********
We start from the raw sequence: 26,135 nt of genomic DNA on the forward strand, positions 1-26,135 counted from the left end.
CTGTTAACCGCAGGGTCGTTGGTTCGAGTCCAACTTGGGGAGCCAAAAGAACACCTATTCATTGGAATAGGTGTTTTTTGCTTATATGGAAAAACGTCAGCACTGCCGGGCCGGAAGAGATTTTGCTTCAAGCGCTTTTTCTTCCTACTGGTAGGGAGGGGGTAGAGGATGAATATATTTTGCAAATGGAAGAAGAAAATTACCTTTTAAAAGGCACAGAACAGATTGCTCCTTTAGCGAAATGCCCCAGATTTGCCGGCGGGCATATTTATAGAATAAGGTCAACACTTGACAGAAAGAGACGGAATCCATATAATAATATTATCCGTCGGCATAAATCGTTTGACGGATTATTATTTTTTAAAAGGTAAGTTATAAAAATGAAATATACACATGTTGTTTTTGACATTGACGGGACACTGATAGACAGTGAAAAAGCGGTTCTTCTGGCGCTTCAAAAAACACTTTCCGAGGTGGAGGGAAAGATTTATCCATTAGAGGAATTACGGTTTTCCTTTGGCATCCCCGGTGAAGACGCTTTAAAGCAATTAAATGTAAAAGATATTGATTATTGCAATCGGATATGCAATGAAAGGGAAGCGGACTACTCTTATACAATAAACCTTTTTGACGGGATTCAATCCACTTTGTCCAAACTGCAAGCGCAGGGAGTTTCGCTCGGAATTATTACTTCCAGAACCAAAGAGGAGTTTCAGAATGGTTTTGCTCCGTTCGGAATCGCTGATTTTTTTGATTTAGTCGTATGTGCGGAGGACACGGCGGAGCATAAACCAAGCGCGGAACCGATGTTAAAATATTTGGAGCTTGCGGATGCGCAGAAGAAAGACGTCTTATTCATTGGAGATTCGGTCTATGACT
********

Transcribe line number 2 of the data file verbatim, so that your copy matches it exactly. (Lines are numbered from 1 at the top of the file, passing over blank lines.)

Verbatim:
CTGTTAACCGCAGGGTCGTTGGTTCGAGTCCAACTTGGGGAGCCAAAAGAACACCTATTCATTGGAATAGGTGTTTTTTGCTTATATGGAAAAACGTCAGCACTGCCGGGCCGGAAGAGATTTTGCTTCAAGCGCTTTTTCTTCCTACTGGTAGGGAGGGGGTAGAGGATGAATATATTTTGCAAATGGAAGAAGAAAATTACCTTTTAAAAGGCACAGAACAGATTGCTCCTTTAGCGAAATGCCCCAGATTTGCCGGCGGGCATATTTATAGAATAAGGTCAACACTTGACAGAAAGAGACGGAATCCATATAATAATATTATCCGTCGGCATAAATCGTTTGACGGATTATTATTTTTTAAAAGGTAAGTTATAAAAATGAAATATACACATGTTGTTTTTGACATTGACGGGACACTGATAGACAGTGAAAAAGCGGTTCTTCTGGCGCTTCAAAAAACACTTTCCGAGGTGGAGGGAAAGATTTATCCATTAGAGGAATTACGGTTTTCCTTTGGCATCCCCGGTGAAGACGCTTTAAAGCAATTAAATGTAAAAGATATTGATTATTGCAATCGGATATGCAATGAAAGGGAAGCGGACTACTCTTATACAATAAACCTTTTTGACGGGATTCAATCCACTTTGTCCAAACTGCAAGCGCAGGGAGTTTCGCTCGGAATTATTACTTCCAGAACCAAAGAGGAGTTTCAGAATGGTTTTGCTCCGTTCGGAATCGCTGATTTTTTTGATTTAGTCGTATGTGCGGAGGACACGGCGGAGCATAAACCAAGCGCGGAACCGATGTTAAAATATTTGGAGCTTGCGGATGCGCAGAAGAAAGACGTCTTATTCATTGGAGATTCGGTCTATGACT